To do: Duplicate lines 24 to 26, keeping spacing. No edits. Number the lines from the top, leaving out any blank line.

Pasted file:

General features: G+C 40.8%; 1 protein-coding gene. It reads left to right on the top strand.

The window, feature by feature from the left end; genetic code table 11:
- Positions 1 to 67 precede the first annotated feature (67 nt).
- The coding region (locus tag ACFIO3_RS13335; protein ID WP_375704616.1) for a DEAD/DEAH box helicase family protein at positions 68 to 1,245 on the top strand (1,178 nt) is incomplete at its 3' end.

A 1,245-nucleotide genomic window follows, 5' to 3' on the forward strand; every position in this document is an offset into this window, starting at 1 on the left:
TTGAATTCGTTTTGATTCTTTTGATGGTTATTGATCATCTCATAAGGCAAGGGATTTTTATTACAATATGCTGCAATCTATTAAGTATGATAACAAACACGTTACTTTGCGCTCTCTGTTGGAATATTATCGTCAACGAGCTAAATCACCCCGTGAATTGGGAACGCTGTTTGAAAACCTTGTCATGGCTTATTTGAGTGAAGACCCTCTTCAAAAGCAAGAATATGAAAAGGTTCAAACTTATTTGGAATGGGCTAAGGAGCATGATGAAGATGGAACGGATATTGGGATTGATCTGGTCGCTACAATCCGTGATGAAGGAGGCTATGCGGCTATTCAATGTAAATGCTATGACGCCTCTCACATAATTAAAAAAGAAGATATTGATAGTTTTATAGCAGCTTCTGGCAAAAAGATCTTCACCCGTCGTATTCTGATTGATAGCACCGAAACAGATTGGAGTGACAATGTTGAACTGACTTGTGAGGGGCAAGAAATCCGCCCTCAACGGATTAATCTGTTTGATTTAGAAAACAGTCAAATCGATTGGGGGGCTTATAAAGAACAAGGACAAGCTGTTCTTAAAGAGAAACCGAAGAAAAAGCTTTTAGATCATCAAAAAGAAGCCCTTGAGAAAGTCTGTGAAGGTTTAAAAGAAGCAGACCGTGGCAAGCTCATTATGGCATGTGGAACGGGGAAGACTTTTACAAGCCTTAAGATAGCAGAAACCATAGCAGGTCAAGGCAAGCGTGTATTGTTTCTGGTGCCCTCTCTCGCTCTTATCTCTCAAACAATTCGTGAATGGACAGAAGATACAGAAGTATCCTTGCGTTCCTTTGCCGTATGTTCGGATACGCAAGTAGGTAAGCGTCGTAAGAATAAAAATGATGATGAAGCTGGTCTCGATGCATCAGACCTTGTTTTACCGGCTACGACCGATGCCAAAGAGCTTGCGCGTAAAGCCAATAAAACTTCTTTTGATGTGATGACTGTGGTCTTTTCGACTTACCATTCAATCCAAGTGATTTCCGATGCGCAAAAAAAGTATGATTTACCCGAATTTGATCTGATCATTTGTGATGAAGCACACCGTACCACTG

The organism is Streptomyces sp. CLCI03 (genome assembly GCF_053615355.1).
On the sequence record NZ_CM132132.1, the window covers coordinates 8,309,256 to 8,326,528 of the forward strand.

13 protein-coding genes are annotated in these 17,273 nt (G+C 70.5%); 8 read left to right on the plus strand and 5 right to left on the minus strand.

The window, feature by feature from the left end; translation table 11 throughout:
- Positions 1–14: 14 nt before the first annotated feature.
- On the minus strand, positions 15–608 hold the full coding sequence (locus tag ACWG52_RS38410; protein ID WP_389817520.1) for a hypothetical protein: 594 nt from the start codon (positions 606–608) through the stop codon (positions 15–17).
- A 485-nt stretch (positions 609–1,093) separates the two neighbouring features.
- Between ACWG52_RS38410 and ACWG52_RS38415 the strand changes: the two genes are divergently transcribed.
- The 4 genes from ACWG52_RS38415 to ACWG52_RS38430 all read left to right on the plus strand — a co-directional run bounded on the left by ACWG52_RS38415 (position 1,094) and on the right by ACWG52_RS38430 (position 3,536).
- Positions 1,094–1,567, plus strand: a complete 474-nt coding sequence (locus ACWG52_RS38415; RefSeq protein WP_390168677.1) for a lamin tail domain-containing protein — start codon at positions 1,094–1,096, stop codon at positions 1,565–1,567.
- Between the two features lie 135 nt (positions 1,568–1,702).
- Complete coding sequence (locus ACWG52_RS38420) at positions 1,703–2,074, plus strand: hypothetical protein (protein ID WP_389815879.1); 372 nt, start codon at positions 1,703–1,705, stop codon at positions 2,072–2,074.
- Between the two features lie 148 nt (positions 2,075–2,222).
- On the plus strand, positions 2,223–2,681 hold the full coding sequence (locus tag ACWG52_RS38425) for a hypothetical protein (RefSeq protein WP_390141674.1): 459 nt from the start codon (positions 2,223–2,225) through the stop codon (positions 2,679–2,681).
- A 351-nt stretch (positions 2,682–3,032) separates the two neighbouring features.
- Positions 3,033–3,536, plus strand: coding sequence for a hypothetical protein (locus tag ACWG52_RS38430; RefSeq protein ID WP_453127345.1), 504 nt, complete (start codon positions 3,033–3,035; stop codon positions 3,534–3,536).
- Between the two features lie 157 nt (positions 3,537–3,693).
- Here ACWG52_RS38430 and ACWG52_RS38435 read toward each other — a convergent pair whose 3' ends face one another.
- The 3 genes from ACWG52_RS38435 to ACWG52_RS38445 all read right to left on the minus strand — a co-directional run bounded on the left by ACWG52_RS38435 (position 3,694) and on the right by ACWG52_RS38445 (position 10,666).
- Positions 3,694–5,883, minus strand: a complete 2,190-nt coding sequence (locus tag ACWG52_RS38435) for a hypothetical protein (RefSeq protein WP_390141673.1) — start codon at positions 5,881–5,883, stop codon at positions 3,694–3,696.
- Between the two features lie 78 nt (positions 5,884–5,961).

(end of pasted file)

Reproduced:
- Here ACWG52_RS38430 and ACWG52_RS38435 read toward each other — a convergent pair whose 3' ends face one another.
- The 3 genes from ACWG52_RS38435 to ACWG52_RS38445 all read right to left on the minus strand — a co-directional run bounded on the left by ACWG52_RS38435 (position 3,694) and on the right by ACWG52_RS38445 (position 10,666).
- Positions 3,694–5,883, minus strand: a complete 2,190-nt coding sequence (locus tag ACWG52_RS38435) for a hypothetical protein (RefSeq protein WP_390141673.1) — start codon at positions 5,881–5,883, stop codon at positions 3,694–3,696.